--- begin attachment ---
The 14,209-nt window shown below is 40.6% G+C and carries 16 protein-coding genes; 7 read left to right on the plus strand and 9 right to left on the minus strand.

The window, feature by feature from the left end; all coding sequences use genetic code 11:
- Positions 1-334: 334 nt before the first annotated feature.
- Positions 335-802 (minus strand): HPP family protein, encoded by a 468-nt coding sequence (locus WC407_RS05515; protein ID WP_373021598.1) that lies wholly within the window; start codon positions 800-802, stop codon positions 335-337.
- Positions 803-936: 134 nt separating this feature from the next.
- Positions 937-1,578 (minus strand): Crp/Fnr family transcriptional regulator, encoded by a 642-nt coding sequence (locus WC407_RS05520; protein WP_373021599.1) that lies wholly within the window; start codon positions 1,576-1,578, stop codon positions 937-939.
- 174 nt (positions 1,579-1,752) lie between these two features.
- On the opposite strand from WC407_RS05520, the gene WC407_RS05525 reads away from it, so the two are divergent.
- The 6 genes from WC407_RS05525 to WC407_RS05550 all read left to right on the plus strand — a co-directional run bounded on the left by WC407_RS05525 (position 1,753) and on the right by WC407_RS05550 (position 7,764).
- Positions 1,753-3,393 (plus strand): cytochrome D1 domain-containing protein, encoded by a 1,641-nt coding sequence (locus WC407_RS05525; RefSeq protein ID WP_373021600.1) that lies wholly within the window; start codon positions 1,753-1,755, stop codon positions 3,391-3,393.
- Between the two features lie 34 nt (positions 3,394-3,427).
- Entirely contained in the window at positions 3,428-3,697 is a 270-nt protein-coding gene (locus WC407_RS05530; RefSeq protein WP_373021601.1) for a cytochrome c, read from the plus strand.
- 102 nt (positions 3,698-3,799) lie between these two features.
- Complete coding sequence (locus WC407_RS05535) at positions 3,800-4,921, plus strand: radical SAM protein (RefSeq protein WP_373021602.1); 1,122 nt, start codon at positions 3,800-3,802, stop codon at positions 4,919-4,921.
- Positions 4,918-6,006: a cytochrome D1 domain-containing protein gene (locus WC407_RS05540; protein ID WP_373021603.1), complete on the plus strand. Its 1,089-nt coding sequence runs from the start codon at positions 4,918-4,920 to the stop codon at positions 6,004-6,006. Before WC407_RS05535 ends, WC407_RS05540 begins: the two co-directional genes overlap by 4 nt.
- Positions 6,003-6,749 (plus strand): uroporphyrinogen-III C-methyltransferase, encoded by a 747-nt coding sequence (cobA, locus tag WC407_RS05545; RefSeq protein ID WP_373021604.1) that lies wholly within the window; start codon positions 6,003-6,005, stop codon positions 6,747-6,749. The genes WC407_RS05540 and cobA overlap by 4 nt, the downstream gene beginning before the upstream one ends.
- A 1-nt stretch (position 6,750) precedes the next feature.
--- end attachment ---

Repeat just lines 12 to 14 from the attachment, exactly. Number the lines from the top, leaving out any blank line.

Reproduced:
- Entirely contained in the window at positions 3,428-3,697 is a 270-nt protein-coding gene (locus WC407_RS05530; RefSeq protein WP_373021601.1) for a cytochrome c, read from the plus strand.
- 102 nt (positions 3,698-3,799) lie between these two features.
- Complete coding sequence (locus WC407_RS05535) at positions 3,800-4,921, plus strand: radical SAM protein (RefSeq protein WP_373021602.1); 1,122 nt, start codon at positions 3,800-3,802, stop codon at positions 4,919-4,921.